In one respect he was in advance of his times, by recommending to the Council of Geneva, though in vain, a mitigation of punishment and the substitution of the sword for the stake.

Let us give him credit for this comparative moderation in a semi-barbarous age when not only hosts of heretics, but even innocent women, as witches, were cruelly tortured and roasted to death. Let us remember also that it was not simply a case of fundamental heresy, but of horrid blasphemy, with which he had to deal. If he was mistaken, if he misunderstood the real opinions of Servetus, that was an error of judgment, and an error which all the Catholics and Protestants of that age shared. Nor should it be overlooked that Servetus was convicted of falsehood, that he overwhelmed Calvin with abuse,995995    He called him at the trial Simon Magus, impostor, sycophanta, nebulo, perfidus, impudens, ridiculus mus, cacodaemon, homicida, etc. and that he made common cause with the Libertines, the bitter enemies of Calvin, who had a controlling influence in the Council of Geneva at that time, and hoped to overthrow him.

It is objected that there was no law in Geneva to justify the punishment of Servetus, since the canon law had been abolished by the Reformation in 1535; but the Mosaic law was not abolished, it was even more strictly enforced; and it is from the Mosaic law against blasphemy that Calvin drew his chief argument.

On the other hand, however, we must frankly admit that there were some aggravating circumstances which make it difficult to reconcile Calvin’s conduct with the principles of justice and humanity. Seven years before the death of Servetus he had expressed his determination not to spare his life if he should come to Geneva. He wrote to Farel (Feb. 13, 1546): "Servetus lately wrote to me, and coupled with his letter a long volume of his delirious fancies, with the Thrasonic boast, that I should see something astonishing and unheard of. He offers to come hither, if it be agreeable to me. But I am unwilling to pledge my word for his safety; for if he does come, and my authority be of any avail, I shall never suffer him to depart alive."996996    Servetus nuper ad me scripsit ac litteris adjunxit longum volumen suorum deliriorum, cum Thrasonica jactantia, me stupenda et hactemus inaudita visurum. Si mihi placeat, huc se venturum recipit. Sed nolo fidem meam interponere. Namsi venerit, modo valeat mea auctoritas, vivum exire nunquam patiar." Opera, VIII. 283; Henry, III. Beil. 65-67; Bonnet-Constable, II. 17. Grotius discovered this damaging letter in Paris, which was controverted, but is now generally admitted as genuine. There is an exact copy of it in Geneva. It was not inconsistent with this design, if he aided, as it would seem, in bringing the book of Servetus to the notice of the Roman inquisition in Lyons. He procured his arrest on his arrival in Geneva. He showed personal bitterness towards him during the trial. Servetus was a stranger in Geneva, and had committed no offence in that city. Calvin should have permitted him quietly to depart, or simply caused his expulsion from the territory of Geneva, as in the case of Bolsec. This would have been sufficient punishment. If he had recommended expulsion instead of decapitation, he would have saved himself the reproaches of posterity, which will never forget and never forgive the burning of Servetus.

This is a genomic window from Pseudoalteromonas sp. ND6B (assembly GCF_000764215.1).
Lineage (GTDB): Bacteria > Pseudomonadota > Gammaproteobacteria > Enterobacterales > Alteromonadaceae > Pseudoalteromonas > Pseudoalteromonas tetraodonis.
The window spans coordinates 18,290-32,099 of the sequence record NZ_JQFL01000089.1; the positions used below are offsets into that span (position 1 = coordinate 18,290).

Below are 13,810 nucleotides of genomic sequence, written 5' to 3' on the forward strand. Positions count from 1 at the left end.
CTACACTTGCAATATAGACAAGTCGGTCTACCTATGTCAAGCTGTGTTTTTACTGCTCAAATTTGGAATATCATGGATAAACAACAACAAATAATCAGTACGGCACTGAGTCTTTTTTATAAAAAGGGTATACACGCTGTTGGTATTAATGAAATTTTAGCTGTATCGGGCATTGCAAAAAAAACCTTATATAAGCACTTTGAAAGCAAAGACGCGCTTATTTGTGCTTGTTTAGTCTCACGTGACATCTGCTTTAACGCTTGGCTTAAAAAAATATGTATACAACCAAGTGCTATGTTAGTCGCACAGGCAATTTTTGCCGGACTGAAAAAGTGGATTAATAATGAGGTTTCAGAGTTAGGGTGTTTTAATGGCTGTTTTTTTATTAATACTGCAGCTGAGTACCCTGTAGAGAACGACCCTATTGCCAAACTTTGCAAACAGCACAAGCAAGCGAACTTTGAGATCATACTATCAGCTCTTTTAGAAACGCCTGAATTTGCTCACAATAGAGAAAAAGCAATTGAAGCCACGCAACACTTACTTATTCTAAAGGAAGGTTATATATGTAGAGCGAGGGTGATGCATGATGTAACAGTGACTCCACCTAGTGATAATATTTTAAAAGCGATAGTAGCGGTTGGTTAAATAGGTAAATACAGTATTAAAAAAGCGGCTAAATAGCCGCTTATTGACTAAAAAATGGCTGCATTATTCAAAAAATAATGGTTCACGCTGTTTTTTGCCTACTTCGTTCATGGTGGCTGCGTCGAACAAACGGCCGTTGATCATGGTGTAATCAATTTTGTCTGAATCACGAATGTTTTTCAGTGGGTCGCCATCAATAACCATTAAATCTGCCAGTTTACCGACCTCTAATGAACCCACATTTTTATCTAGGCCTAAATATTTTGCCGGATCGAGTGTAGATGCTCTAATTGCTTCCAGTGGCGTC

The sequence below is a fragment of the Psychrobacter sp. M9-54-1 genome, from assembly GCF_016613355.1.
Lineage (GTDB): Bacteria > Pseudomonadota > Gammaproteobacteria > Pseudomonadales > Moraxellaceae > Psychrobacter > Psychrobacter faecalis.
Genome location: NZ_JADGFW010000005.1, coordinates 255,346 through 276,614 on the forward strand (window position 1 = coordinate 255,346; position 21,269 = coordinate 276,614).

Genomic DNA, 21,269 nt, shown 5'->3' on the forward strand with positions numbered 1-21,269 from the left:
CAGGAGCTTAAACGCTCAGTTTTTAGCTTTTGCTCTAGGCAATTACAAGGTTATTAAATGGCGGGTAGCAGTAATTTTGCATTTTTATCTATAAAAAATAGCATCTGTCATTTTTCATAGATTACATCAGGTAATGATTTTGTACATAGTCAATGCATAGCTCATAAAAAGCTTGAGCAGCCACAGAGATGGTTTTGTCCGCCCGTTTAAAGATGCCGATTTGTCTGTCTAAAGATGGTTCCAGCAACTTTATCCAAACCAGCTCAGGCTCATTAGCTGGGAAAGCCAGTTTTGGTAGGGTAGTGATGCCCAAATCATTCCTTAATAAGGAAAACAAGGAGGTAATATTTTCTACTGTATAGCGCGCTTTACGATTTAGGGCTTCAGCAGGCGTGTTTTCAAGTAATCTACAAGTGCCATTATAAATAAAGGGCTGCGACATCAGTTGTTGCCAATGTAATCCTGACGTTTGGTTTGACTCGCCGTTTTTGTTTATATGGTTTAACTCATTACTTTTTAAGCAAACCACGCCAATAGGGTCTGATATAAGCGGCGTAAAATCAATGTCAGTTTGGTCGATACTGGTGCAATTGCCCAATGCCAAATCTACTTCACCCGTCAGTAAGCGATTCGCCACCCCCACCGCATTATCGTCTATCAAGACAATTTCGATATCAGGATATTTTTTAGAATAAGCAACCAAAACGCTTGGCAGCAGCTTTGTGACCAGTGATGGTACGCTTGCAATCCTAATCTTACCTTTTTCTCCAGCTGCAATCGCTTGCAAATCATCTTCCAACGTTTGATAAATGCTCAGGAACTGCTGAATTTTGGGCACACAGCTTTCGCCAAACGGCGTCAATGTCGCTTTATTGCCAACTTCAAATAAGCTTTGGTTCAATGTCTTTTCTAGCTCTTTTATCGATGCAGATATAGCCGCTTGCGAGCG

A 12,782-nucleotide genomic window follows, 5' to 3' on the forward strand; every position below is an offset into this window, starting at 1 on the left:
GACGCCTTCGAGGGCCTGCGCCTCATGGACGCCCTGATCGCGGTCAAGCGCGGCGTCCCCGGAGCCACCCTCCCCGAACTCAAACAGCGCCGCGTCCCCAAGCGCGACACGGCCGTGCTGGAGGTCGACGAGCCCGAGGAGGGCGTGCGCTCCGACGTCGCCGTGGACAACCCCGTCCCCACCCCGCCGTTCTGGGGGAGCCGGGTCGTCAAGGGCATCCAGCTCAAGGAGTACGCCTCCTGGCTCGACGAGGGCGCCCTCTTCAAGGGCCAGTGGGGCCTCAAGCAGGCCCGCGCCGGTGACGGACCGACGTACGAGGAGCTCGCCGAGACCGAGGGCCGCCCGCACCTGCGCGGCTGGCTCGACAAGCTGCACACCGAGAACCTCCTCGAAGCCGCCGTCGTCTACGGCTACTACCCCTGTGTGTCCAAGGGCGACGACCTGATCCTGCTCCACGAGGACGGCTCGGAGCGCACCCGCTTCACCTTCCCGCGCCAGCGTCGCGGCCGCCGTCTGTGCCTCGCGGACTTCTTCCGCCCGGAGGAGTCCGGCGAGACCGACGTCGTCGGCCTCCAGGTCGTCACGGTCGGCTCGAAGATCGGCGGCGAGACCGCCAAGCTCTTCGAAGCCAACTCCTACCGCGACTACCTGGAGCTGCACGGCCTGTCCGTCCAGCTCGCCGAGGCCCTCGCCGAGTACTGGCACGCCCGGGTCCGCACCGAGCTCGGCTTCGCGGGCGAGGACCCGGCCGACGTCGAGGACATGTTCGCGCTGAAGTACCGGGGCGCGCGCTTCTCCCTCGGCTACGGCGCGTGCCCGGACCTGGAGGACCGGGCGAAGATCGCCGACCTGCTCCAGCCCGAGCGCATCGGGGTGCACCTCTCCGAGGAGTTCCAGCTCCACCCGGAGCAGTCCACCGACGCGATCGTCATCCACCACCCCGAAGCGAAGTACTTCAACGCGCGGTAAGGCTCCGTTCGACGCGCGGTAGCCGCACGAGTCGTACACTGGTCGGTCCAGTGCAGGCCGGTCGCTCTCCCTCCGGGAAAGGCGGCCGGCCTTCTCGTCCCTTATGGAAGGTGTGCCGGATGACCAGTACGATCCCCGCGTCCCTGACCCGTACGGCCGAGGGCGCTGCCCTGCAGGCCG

In the interest of impartial history we must condemn the intolerance of the victor as well as the error of the victim, and admire in both the loyalty to conscientious conviction. Heresy is an error; intolerance, a sin; persecution, a crime.